Almost 1 million children in the US aged 5 to 11 years old have received their first COVID-19 vaccine dose just eight days after the Centers for Disease Control and Prevention (CDC) gave the green light for kids to get the shot.
By the end of the day on Wednesday, November 10, over 900,000 children aged 5- to 11-years-old will have received their first dose of the COVID-19 vaccine, according to White House information shared with NPR ahead of an announcement expected later today.
That’s just 3 percent of the total number of children in that age group, but plenty more are expected to get the vaccine in the coming days and weeks. The White House official said that around 700,000 more kids have appointments lined up for the next few days at pharmacies, while more are set to get the vaccine at their doctor surgeries, children's hospitals, and other sites.
The Pfizer-BioNTech pediatric vaccine is currently the only vaccine authorized for emergency use in 5–11 years old by the US Food and Drug Administration (FDA). They gave it the OK in late October following promising results from a clinical trial that showed the vaccine was well tolerated and generating a robust immune response in children between 5 and 11.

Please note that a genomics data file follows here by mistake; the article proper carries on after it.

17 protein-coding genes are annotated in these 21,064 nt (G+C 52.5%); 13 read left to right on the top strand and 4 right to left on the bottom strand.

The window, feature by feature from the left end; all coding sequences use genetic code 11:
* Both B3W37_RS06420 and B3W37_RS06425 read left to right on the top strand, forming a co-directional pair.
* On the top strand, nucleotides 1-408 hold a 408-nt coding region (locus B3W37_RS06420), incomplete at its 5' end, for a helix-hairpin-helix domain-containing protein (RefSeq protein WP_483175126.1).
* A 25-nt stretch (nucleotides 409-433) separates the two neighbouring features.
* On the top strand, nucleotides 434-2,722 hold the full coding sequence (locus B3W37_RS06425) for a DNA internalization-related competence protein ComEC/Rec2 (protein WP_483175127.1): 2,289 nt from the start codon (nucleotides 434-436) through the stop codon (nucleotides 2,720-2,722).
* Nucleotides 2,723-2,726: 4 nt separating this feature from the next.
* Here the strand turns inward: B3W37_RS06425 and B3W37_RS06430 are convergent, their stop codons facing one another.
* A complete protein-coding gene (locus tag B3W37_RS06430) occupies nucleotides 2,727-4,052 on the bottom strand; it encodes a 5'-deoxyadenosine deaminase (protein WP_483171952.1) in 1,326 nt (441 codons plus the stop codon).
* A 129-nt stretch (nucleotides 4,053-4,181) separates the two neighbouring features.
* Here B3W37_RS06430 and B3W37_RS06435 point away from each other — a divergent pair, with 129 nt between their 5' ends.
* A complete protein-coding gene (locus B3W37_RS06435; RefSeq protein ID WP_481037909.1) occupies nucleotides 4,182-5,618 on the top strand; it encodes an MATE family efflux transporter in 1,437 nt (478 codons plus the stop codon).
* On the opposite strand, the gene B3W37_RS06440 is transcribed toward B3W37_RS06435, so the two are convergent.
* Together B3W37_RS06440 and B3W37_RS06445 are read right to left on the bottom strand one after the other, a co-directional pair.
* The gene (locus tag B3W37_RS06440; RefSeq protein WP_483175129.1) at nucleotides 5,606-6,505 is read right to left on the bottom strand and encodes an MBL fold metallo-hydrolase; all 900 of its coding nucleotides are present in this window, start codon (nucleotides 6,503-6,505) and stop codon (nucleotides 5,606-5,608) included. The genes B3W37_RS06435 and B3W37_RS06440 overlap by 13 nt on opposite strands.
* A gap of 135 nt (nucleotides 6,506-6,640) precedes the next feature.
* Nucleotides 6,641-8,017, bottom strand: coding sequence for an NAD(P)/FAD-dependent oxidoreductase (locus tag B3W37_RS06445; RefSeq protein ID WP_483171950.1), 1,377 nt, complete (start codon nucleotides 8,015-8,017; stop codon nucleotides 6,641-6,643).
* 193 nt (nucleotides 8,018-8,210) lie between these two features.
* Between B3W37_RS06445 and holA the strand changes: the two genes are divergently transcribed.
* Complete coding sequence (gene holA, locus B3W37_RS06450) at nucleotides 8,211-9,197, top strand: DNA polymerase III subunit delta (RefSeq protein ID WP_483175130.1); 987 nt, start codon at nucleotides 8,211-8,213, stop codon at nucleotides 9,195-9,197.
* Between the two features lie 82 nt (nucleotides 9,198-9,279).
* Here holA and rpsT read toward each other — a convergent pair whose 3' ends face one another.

The vaccine for children is the same “recipe,” but given at a slightly lower dose: children 5 through 11 years of age are given 10 micrograms in two doses administered three weeks apart, while individuals aged over 12 are given 30 micrograms in two doses three weeks apart.
The emergence of the Delta variant has led to an increase in the number and severity of cases in children in the US in the latter half of 2021. While most COVID-19 infections in children are mild and the chances of becoming seriously ill are said to be very low, the risk is still present, especially among children that are vulnerable or have comprised immune systems. According to CDC statistics cited by the FDA, 691 deaths from COVID-19 have been reported in the US in children less than 18 years of age, with 146 deaths in the 5 through 11 years age group (as of October 17). Just like adults, children infected with the virus are also at risk of developing long-COVID.
As any parent can tell you, children are really good at spreading infections – and COVID-19 is no different. Since there’s evidence that vaccines can reduce the transmission of the disease, the move to vaccinate children will also potentially benefit others, including family members and teachers.